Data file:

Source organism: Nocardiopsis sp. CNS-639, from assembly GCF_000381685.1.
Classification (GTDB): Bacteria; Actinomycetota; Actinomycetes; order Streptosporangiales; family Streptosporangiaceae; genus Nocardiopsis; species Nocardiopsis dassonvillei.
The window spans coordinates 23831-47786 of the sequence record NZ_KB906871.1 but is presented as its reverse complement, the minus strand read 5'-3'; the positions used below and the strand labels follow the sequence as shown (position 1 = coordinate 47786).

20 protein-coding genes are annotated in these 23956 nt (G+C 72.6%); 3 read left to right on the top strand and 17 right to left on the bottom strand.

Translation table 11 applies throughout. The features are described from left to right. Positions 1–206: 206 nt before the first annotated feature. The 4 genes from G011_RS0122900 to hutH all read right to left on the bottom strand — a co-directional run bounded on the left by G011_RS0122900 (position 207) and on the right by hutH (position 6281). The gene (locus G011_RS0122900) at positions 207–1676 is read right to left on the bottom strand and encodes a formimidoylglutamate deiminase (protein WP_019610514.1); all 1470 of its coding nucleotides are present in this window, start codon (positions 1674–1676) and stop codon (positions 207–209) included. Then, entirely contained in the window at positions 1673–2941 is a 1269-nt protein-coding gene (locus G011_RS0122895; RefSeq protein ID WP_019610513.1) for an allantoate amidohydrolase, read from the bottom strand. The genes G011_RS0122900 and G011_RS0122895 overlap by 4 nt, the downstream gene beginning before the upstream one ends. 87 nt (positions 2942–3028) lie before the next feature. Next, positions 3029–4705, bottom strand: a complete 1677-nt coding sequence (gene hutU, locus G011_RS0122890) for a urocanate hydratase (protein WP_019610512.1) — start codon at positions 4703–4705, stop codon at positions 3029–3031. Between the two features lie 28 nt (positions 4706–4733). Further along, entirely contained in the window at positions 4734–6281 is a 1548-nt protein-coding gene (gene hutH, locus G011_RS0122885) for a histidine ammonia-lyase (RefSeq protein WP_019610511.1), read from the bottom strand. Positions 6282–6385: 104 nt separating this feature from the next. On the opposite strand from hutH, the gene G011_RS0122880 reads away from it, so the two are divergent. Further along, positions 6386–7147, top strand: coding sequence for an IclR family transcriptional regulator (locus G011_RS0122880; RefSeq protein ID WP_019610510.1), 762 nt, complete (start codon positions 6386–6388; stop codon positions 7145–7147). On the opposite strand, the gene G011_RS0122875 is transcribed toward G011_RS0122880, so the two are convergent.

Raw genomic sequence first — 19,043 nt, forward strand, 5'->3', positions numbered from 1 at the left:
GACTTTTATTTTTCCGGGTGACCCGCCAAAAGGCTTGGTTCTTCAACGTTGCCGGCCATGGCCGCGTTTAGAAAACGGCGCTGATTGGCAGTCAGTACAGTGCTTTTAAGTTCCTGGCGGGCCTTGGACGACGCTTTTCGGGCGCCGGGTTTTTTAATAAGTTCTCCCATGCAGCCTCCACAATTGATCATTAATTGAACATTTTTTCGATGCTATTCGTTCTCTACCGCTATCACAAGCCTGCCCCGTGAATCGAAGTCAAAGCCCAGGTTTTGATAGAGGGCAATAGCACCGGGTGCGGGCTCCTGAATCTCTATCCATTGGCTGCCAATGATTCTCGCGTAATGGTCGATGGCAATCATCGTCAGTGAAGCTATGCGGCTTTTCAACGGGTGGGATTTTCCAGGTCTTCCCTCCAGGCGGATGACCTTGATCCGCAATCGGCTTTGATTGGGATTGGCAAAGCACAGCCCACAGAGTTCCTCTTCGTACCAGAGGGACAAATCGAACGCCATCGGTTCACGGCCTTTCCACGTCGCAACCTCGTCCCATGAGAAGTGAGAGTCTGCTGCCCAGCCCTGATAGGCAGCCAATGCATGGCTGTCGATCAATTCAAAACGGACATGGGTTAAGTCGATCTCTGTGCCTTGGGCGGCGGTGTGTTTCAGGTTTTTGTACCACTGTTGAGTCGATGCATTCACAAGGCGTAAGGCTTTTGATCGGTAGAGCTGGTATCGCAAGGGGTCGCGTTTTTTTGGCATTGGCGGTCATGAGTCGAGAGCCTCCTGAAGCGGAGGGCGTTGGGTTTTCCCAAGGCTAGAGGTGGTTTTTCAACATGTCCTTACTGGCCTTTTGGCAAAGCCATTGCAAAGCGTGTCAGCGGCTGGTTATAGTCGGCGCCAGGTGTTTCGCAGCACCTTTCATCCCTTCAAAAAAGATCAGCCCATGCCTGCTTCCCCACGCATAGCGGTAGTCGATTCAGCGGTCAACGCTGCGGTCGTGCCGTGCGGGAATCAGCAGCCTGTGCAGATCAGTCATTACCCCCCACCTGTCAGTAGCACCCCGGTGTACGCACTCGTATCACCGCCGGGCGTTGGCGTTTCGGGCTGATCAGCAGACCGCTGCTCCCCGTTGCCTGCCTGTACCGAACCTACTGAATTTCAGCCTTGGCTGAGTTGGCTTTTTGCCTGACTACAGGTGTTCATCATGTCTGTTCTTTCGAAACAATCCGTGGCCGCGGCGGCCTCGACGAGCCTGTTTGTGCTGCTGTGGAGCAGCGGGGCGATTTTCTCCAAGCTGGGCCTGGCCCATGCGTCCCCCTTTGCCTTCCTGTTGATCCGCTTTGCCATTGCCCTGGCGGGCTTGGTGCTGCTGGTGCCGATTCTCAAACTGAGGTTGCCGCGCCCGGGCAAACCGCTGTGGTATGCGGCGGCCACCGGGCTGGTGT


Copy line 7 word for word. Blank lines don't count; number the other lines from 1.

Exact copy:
GACTTTTATTTTTCCGGGTGACCCGCCAAAAGGCTTGGTTCTTCAACGTTGCCGGCCATGGCCGCGTTTAGAAAACGGCGCTGATTGGCAGTCAGTACAGTGCTTTTAAGTTCCTGGCGGGCCTTGGACGACGCTTTTCGGGCGCCGGGTTTTTTAATAAGTTCTCCCATGCAGCCTCCACAATTGATCATTAATTGAACATTTTTTCGATGCTATTCGTTCTCTACCGCTATCACAAGCCTGCCCCGTGAATCGAAGTCAAAGCCCAGGTTTTGATAGAGGGCAATAGCACCGGGTGCGGGCTCCTGAATCTCTATCCATTGGCTGCCAATGATTCTCGCGTAATGGTCGATGGCAATCATCGTCAGTGAAGCTATGCGGCTTTTCAACGGGTGGGATTTTCCAGGTCTTCCCTCCAGGCGGATGACCTTGATCCGCAATCGGCTTTGATTGGGATTGGCAAAGCACAGCCCACAGAGTTCCTCTTCGTACCAGAGGGACAAATCGAACGCCATCGGTTCACGGCCTTTCCACGTCGCAACCTCGTCCCATGAGAAGTGAGAGTCTGCTGCCCAGCCCTGATAGGCAGCCAATGCATGGCTGTCGATCAATTCAAAACGGACATGGGTTAAGTCGATCTCTGTGCCTTGGGCGGCGGTGTGTTTCAGGTTTTTGTACCACTGTTGAGTCGATGCATTCACAAGGCGTAAGGCTTTTGATCGGTAGAGCTGGTATCGCAAGGGGTCGCGTTTTTTTGGCATTGGCGGTCATGAGTCGAGAGCCTCCTGAAGCGGAGGGCGTTGGGTTTTCCCAAGGCTAGAGGTGGTTTTTCAACATGTCCTTACTGGCCTTTTGGCAAAGCCATTGCAAAGCGTGTCAGCGGCTGGTTATAGTCGGCGCCAGGTGTTTCGCAGCACCTTTCATCCCTTCAAAAAAGATCAGCCCATGCCTGCTTCCCCACGCATAGCGGTAGTCGATTCAGCGGTCAACGCTGCGGTCGTGCCGTGCGGGAATCAGCAGCCTGTGCAGATCAGTCATTACCCCCCACCTGTCAGTAGCACCCCGGTGTACGCACTCGTATCACCGCCGGGCGTTGGCGTTTCGGGCTGATCAGCAGACCGCTGCTCCCCGTTGCCTGCCTGTACCGAACCTACTGAATTTCAGCCTTGGCTGAGTTGGCTTTTTGCCTGACTACAGGTGTTCATCATGTCTGTTCTTTCGAAACAATCCGTGGCCGCGGCGGCCTCGACGAGCCTGTTTGTGCTGCTGTGGAGCAGCGGGGCGATTTTCTCCAAGCTGGGCCTGGCCCATGCGTCCCCCTTTGCCTTCCTGTTGATCCGCTTTGCCATTGCCCTGGCGGGCTTGGTGCTGCTGGTGCCGATTCTCAAACTGAGGTTGCCGCGCCCGGGCAAACCGCTGTGGTATGCGGCGGCCACCGGGCTGGTGT